The third part that I would like to reflect on is taxation. This is something that might have different reactions in every country depending on the history and current situation. It is worth remembering the history of taxes and the fact that they were created for the rich, but with time it moved down the ladder. The only reason why taxes got general acceptance was the romantic idea about the rich paying for the poor. Just like the Robin Hood story goes, stealing from the rich to help the poor. At first, it might seem like a reasonable idea, but as we move in our financial career, we might look at it from different angles. The author argues that the rich don´t pay taxes, because they decide to pay themselves first, after that they pay obligations to everyone else and at the very end pay taxes from what´s left. While the poor and middle class pay first taxes and everyone else, leaving little to themselves. That might seem to be the case in a country like USA where the author is from. I like to think about it differently, in Finland, we have a high standard of public health care, schools and daycares, higher education, and many support possibilities that are allowed because of the high taxes. Finland allows tax evasion to a certain degree, simply by keeping fixed capital tax for the super-rich, which is not far away from the middle-class progressive income tax rate. In my personal opinion, the reason for that is to keep the wealthy and their capital in the country. It is the wealthy and rich who provide jobs for the middle-class and a small country like Finland could not afford big capital to move away to another country.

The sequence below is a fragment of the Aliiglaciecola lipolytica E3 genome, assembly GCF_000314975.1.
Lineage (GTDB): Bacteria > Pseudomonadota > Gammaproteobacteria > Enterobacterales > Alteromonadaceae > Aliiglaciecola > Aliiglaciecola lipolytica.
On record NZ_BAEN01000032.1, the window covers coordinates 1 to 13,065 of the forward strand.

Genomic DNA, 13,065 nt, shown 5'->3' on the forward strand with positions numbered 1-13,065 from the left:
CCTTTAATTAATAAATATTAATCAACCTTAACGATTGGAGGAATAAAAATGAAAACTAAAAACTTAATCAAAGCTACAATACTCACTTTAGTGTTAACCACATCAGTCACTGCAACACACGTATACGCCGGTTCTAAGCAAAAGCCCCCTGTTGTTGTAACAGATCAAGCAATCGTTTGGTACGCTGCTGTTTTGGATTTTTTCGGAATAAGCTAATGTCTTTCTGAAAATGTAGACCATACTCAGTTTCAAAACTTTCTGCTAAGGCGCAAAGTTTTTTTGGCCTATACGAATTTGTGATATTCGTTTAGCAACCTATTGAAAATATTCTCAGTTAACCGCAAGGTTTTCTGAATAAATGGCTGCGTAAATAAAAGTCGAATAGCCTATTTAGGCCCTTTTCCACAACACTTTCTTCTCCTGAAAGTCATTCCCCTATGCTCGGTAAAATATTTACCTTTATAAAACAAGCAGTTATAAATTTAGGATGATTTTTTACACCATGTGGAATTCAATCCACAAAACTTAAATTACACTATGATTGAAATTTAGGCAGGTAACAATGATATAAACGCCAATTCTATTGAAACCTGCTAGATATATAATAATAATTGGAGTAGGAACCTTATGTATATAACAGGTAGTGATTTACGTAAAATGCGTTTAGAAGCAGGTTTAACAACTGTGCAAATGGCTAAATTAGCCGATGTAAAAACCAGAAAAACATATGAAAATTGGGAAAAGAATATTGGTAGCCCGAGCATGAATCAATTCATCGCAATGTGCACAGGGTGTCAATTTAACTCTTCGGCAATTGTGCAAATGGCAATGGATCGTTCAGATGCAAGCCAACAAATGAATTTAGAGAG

My takeaway from the book is to `mind your own business´. It´s hard not to quote that because even when we keep our day to day jobs, we should really mind our own business. Reflect on our life situation and on how does money influence it. Do we have the possibility to use our money to build real freedom, where we can make a decision for ourselves?
Where does our money go, and does it benefit us in the future? It´s easy to forget about it in a such well-structured and regulated environment which is provided by Finland. It´s easier not to think about these things, but that doesn´t mean we can avoid responsibility. It is only our responsibility to take care of our life and if we don´t take charge of it, we will have to carry the consequences or even the next generation will.